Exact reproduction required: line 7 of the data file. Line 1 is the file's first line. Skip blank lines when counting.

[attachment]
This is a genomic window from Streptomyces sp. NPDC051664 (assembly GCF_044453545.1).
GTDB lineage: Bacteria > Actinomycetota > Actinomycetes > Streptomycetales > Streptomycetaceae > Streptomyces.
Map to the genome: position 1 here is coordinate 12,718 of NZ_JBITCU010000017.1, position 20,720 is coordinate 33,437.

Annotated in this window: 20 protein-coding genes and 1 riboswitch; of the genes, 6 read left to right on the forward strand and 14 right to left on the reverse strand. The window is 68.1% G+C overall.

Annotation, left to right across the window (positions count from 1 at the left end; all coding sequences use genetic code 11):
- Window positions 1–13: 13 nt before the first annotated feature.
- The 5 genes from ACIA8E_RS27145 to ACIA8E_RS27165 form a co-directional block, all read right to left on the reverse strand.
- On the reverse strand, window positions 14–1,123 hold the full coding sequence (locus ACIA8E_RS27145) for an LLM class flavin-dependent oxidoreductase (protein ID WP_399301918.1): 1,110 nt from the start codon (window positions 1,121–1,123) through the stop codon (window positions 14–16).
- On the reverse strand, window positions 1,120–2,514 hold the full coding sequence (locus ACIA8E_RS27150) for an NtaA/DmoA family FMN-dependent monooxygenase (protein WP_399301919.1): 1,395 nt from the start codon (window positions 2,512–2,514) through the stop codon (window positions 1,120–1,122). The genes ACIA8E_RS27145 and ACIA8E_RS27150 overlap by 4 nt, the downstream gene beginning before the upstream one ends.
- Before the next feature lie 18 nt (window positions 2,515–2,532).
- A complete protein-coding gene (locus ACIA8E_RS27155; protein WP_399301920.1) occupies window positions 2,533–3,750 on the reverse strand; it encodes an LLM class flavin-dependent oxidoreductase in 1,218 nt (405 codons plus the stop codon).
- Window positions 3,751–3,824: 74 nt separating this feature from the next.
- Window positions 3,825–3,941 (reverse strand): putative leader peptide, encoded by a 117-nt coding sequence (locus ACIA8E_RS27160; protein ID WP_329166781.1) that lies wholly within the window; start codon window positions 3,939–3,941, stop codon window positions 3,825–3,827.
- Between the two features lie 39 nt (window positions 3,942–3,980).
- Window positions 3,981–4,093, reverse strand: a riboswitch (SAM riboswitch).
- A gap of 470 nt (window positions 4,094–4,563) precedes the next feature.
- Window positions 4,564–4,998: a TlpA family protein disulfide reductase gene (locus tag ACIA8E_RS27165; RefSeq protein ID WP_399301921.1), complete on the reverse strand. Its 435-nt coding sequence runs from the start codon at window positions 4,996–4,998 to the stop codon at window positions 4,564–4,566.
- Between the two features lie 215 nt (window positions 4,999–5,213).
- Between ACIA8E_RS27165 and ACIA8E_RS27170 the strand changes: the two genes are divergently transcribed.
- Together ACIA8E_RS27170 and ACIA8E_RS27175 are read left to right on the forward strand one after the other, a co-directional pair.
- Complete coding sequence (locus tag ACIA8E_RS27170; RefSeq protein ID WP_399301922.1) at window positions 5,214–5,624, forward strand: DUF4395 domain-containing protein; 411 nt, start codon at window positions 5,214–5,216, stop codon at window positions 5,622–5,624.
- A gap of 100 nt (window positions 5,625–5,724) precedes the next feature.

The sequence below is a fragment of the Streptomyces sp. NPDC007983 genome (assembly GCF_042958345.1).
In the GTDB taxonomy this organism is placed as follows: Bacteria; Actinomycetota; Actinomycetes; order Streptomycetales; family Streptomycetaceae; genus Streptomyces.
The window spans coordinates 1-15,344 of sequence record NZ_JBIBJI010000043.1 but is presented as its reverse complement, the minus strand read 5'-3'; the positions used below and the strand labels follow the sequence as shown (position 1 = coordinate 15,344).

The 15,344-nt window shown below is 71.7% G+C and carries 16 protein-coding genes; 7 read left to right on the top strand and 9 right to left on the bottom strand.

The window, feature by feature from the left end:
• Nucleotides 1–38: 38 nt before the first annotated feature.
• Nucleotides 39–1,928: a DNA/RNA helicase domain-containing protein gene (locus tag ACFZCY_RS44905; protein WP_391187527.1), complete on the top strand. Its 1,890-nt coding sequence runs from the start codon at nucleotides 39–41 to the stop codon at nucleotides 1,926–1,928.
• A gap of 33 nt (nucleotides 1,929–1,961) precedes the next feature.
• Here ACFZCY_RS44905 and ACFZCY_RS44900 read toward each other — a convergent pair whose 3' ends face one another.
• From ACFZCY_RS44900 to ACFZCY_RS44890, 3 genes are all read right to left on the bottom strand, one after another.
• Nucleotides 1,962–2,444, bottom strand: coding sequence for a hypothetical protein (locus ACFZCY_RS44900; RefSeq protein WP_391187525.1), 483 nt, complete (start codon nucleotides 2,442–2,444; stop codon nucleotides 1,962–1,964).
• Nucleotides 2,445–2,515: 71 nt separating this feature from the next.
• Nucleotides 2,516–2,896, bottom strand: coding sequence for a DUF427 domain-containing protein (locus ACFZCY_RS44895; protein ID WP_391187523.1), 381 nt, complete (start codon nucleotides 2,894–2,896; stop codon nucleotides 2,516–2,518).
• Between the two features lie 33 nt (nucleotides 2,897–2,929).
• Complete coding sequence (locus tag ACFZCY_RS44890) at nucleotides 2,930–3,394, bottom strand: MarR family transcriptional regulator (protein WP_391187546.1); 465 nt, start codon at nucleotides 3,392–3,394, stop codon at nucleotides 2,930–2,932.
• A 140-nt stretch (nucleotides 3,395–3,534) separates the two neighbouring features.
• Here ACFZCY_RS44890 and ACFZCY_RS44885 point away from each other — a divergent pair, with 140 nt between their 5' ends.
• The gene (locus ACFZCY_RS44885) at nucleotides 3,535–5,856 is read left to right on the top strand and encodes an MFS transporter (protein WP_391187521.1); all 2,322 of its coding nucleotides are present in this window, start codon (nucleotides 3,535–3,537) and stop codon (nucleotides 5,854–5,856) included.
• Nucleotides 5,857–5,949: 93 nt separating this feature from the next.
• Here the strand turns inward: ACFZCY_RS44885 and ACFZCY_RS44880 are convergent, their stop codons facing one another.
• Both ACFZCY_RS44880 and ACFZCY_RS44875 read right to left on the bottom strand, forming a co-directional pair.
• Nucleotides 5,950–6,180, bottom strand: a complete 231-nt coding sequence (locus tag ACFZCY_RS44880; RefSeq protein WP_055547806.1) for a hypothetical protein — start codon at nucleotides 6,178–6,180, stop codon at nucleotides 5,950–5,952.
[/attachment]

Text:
- The 5 genes from ACIA8E_RS27145 to ACIA8E_RS27165 form a co-directional block, all read right to left on the reverse strand.